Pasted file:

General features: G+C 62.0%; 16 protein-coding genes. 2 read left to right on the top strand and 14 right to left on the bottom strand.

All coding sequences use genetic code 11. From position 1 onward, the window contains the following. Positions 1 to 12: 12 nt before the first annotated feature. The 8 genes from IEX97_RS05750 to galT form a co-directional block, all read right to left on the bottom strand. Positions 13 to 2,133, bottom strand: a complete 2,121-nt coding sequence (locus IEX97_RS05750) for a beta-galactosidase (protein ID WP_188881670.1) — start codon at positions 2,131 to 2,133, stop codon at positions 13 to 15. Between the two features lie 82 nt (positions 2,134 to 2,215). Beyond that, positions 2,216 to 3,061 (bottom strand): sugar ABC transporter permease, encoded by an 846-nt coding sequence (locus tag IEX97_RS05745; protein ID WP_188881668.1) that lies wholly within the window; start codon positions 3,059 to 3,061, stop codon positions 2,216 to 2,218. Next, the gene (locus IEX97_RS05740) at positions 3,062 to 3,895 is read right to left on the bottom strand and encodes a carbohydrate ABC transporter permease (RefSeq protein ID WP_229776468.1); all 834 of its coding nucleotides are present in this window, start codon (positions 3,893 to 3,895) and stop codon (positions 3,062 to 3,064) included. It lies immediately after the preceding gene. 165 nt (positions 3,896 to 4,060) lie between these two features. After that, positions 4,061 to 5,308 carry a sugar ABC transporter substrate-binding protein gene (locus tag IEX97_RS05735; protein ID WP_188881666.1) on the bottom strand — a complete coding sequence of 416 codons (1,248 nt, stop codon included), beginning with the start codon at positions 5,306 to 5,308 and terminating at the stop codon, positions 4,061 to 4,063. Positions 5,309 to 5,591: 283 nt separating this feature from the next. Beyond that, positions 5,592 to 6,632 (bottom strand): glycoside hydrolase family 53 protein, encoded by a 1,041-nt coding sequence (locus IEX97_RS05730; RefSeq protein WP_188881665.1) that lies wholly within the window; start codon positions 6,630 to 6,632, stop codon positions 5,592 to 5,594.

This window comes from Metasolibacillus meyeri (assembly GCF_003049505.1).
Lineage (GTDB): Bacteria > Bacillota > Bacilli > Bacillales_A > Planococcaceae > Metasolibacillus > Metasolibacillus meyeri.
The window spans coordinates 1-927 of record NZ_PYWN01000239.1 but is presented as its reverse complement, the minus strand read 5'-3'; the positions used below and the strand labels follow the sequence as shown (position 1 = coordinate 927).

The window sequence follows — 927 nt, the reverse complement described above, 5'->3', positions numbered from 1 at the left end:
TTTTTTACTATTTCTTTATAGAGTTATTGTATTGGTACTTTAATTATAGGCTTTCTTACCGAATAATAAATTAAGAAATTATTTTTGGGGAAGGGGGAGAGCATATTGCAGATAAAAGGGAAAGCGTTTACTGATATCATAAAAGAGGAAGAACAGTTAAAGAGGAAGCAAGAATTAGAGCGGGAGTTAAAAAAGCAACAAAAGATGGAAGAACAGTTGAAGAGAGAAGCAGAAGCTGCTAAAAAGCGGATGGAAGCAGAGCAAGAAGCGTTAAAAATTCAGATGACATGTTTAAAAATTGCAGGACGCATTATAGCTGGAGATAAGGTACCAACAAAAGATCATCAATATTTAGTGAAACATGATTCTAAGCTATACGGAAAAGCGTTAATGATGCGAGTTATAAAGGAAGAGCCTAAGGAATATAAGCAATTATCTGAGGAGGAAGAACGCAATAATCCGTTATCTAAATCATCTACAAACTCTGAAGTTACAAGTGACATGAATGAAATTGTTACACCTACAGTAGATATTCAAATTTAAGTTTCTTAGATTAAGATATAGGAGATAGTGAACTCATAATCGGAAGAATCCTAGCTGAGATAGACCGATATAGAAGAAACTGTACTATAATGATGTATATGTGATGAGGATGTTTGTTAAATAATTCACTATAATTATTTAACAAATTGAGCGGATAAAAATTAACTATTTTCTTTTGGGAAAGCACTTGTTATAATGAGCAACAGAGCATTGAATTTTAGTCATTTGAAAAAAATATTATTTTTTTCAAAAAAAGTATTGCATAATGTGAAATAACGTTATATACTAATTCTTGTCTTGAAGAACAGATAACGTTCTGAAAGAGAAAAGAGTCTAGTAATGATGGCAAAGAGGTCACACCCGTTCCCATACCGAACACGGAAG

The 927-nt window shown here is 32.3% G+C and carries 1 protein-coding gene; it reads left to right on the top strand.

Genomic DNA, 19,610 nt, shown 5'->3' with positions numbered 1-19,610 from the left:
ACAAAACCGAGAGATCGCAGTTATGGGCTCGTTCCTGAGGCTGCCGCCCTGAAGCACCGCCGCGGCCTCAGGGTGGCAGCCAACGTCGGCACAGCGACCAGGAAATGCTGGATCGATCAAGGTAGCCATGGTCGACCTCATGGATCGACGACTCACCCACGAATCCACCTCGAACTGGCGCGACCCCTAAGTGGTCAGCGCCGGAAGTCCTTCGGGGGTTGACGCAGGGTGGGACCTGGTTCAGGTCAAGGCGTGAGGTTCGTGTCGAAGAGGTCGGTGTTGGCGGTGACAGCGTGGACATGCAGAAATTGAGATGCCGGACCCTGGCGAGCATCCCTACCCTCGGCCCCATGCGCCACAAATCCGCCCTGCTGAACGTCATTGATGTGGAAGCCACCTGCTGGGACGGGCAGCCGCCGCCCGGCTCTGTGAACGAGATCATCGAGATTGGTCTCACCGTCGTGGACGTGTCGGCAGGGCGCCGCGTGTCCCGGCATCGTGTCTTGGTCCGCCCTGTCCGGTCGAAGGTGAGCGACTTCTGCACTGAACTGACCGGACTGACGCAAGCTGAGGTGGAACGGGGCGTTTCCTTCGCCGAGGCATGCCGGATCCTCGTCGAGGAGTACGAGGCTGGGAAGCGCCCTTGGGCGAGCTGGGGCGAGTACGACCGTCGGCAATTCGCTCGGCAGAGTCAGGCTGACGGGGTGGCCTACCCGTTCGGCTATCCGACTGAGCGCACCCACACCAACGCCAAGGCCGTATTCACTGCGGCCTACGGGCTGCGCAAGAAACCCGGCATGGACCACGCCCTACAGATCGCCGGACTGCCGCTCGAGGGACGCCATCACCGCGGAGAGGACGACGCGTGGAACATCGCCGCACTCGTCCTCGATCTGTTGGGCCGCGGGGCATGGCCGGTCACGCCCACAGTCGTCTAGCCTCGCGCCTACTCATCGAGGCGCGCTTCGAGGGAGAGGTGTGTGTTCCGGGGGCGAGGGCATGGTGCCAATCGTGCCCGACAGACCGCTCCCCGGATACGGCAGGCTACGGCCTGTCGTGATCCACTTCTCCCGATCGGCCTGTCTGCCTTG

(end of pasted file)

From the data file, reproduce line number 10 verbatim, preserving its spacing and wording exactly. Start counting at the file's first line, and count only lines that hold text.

ACAAAACCGAGAGATCGCAGTTATGGGCTCGTTCCTGAGGCTGCCGCCCTGAAGCACCGCCGCGGCCTCAGGGTGGCAGCCAACGTCGGCACAGCGACCAGGAAATGCTGGATCGATCAAGGTAGCCATGGTCGACCTCATGGATCGACGACTCACCCACGAATCCACCTCGAACTGGCGCGACCCCTAAGTGGTCAGCGCCGGAAGTCCTTCGGGGGTTGACGCAGGGTGGGACCTGGTTCAGGTCAAGGCGTGAGGTTCGTGTCGAAGAGGTCGGTGTTGGCGGTGACAGCGTGGACATGCAGAAATTGAGATGCCGGACCCTGGCGAGCATCCCTACCCTCGGCCCCATGCGCCACAAATCCGCCCTGCTGAACGTCATTGATGTGGAAGCCACCTGCTGGGACGGGCAGCCGCCGCCCGGCTCTGTGAACGAGATCATCGAGATTGGTCTCACCGTCGTGGACGTGTCGGCAGGGCGCCGCGTGTCCCGGCATCGTGTCTTGGTCCGCCCTGTCCGGTCGAAGGTGAGCGACTTCTGCACTGAACTGACCGGACTGACGCAAGCTGAGGTGGAACGGGGCGTTTCCTTCGCCGAGGCATGCCGGATCCTCGTCGAGGAGTACGAGGCTGGGAAGCGCCCTTGGGCGAGCTGGGGCGAGTACGACCGTCGGCAATTCGCTCGGCAGAGTCAGGCTGACGGGGTGGCCTACCCGTTCGGCTATCCGACTGAGCGCACCCACACCAACGCCAAGGCCGTATTCACTGCGGCCTACGGGCTGCGCAAGAAACCCGGCATGGACCACGCCCTACAGATCGCCGGACTGCCGCTCGAGGGACGCCATCACCGCGGAGAGGACGACGCGTGGAACATCGCCGCACTCGTCCTCGATCTGTTGGGCCGCGGGGCATGGCCGGTCACGCCCACAGTCGTCTAGCCTCGCGCCTACTCATCGAGGCGCGCTTCGAGGGAGAGGTGTGTGTTCCGGGGGCGAGGGCATGGTGCCAATCGTGCCCGACAGACCGCTCCCCGGATACGGCAGGCTACGGCCTGTCGTGATCCACTTCTCCCGATCGGCCTGTCTGCCTTG